The gates themselves are large pillars and they are covered with metal imprinted with headlines from the day that speak in dehumanizing ways about the Japanese: “Portland to be first Jap-Free City” and “Alien Ouster Urged Now.”
Suspended from the top of the pillars are ropes that hold metal tags meant to represent the ID tags worn by individual Japanese-Americans detained here. The tags bore numbers assigned to families. On the day I stood there, the tags clanged against one another in the wind. The sound of metal on metal is dissonant. It disturbs the quiet.
I’m thinking about cycles of destruction and pain and what all the harm we cause one another as human beings. I’m thinking of the power of language, both to speak the truth and heal, and to inflict and perpetuate hate. I’m thinking about intention. I’m thinking about the length of time it takes to yell a slur and sear that word into someone, and the length of time it takes to sit down with needle and thread and try to say something real and true, to try to seam what is in pieces even if its not perfect, even if wrongs can never fully be made right.
Of these word quilts, guild member Suzanne E.W. Gray writes, “We’re well-versed in the tweet, the text message, the campaign slogan, the protest chant. But there is a significant difference between those forms and the quilts in this exhibition.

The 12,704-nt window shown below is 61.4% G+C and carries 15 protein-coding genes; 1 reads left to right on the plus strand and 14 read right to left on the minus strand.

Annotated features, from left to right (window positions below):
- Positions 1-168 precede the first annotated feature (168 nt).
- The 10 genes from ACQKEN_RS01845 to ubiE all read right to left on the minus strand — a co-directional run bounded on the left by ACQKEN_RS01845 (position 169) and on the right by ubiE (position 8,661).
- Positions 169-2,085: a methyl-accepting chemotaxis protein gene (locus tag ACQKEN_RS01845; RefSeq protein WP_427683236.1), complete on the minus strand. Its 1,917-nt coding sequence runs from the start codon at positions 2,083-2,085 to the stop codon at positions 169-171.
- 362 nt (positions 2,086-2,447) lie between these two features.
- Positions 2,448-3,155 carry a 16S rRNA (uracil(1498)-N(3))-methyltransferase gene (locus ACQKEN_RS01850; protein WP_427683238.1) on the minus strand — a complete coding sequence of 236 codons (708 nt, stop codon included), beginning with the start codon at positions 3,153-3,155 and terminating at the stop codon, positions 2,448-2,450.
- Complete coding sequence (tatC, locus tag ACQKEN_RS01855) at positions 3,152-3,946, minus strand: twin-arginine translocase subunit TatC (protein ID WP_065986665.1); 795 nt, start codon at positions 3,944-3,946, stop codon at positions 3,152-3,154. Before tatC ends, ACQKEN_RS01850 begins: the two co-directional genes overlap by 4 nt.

Unlike a text or a tweet, a quilt can never be ill-considered: it takes too long to make. Consider the process: after choosing the design, layout and fabric for the quilt, the maker must cut, sew, press and trim the blocks; assemble the blocks into a top; baste the top to the batting and back; stitch the whole thing together with decorative lines of quilting; and trim, bind and label the finished product.”
Consider the process. Consider the fabric. Consider the musts. Consider. Cut. Sew. Trim. Bind.
Nishta J. Mehra is the author of the new book BROWN WHITE BLACK: An American Family at the Intersection of Race, Gender, Sexuality, and Religion. She is also the proud first-generation daughter of Indian immigrants and a longtime educator. We talked about her book, interracial adoption, gender fluidity, and gendered expectations surrounding hair. Nishta also discussed the need for other communities of color to work against anti-blackness and both the frustration and the freedom of making it up as you go along when navigating intersecting identities.
THE MATRIARCHITECTS began as a spark of an idea.
In a recent newsletter, author of Playing Big Tara Mohr quoted MIT Lecturer and author Otto Scharmer who wrote: “The future arrives first as a feeling…”
That is how THE MATRIARCHITECTS arrived.